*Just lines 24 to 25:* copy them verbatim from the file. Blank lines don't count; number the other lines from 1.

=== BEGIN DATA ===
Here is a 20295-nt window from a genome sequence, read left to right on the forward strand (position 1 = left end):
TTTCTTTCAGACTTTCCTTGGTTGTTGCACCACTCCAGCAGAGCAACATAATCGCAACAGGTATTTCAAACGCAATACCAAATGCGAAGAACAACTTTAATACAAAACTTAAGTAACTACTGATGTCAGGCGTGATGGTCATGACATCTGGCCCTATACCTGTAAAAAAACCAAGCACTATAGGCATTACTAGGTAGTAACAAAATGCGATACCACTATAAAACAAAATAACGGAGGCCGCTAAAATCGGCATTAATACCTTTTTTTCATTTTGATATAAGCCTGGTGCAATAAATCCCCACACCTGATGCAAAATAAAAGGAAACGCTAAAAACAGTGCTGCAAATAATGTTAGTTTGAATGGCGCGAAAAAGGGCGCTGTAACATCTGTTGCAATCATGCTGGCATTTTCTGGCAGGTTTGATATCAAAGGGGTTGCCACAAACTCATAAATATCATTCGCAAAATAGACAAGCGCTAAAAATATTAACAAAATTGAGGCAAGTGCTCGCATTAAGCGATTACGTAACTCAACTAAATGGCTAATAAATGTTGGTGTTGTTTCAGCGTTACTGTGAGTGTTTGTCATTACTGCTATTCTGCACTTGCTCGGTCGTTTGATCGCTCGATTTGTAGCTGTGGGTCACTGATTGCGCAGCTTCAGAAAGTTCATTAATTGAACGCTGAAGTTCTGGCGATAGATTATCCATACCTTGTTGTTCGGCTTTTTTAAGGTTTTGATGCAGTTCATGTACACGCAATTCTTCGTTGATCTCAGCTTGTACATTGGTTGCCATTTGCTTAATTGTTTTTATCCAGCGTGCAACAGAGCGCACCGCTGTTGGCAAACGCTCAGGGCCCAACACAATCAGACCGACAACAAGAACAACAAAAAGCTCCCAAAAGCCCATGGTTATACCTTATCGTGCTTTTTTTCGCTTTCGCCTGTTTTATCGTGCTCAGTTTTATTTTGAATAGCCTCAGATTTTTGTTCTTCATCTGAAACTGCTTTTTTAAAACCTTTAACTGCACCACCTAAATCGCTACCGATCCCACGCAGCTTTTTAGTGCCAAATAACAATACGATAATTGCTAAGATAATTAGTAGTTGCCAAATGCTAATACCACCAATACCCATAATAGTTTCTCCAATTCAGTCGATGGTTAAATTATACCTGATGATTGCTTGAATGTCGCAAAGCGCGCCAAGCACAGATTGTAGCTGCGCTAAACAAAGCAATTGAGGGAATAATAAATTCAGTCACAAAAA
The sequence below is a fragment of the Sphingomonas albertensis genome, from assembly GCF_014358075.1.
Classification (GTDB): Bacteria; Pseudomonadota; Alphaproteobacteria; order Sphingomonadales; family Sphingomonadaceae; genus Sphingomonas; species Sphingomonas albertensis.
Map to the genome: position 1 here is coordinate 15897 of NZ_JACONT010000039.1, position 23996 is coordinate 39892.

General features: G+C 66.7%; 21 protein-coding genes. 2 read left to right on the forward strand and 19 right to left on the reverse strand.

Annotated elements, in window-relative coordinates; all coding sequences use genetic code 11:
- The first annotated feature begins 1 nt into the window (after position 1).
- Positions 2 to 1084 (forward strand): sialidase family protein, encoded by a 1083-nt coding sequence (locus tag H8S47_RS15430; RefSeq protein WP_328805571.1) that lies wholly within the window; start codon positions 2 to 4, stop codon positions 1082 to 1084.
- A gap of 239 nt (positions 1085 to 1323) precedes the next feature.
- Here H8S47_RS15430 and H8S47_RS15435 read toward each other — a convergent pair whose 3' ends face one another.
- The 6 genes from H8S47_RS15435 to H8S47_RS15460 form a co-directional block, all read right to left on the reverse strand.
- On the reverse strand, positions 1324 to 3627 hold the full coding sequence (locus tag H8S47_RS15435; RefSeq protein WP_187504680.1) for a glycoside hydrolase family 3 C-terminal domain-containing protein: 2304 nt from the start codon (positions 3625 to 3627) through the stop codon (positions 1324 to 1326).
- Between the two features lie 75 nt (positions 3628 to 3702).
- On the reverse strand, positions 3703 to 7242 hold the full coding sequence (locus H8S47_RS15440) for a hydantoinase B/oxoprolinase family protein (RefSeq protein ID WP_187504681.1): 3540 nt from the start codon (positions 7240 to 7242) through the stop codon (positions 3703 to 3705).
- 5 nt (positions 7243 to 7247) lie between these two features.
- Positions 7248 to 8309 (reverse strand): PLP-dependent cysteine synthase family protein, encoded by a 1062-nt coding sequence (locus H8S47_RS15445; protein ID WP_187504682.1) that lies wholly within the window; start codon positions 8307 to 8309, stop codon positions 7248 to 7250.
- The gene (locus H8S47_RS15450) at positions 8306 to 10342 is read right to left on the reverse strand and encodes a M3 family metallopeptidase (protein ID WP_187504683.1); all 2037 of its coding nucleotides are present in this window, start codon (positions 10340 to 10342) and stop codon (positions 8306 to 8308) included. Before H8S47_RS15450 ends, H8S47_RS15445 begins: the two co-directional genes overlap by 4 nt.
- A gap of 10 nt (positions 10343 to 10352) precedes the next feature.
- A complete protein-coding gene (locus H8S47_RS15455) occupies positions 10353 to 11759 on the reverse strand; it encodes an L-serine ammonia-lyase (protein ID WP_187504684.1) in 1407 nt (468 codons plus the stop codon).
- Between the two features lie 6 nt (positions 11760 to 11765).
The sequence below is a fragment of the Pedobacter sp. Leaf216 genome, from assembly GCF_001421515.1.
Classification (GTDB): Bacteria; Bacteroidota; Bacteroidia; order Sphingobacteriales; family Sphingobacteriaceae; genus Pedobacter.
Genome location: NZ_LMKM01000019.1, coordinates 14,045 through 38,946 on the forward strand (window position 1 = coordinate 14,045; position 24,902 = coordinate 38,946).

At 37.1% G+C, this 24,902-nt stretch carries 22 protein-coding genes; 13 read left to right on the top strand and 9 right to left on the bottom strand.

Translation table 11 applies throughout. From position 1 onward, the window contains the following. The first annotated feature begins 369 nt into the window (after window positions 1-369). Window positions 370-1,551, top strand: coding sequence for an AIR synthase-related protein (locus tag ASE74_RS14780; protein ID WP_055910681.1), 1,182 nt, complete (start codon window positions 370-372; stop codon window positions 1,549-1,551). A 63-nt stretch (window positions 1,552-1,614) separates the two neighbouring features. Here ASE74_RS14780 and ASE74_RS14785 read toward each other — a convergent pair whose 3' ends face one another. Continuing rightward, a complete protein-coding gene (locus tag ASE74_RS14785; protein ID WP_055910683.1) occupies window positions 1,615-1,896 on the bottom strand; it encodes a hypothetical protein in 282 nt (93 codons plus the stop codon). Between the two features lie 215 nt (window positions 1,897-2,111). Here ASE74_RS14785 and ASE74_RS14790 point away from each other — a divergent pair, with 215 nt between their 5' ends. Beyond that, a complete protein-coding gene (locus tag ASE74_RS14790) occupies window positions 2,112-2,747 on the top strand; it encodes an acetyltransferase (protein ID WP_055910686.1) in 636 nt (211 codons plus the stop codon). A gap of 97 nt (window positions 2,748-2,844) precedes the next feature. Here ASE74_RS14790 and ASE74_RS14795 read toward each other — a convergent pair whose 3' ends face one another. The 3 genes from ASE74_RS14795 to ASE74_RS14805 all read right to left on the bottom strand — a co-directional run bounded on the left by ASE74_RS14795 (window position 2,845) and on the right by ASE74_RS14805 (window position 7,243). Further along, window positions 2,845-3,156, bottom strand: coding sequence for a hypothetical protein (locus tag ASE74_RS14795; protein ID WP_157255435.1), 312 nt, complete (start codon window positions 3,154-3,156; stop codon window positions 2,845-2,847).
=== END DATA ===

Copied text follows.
Genome location: NZ_LMKM01000019.1, coordinates 14,045 through 38,946 on the forward strand (window position 1 = coordinate 14,045; position 24,902 = coordinate 38,946).

At 37.1% G+C, this 24,902-nt stretch carries 22 protein-coding genes; 13 read left to right on the top strand and 9 right to left on the bottom strand.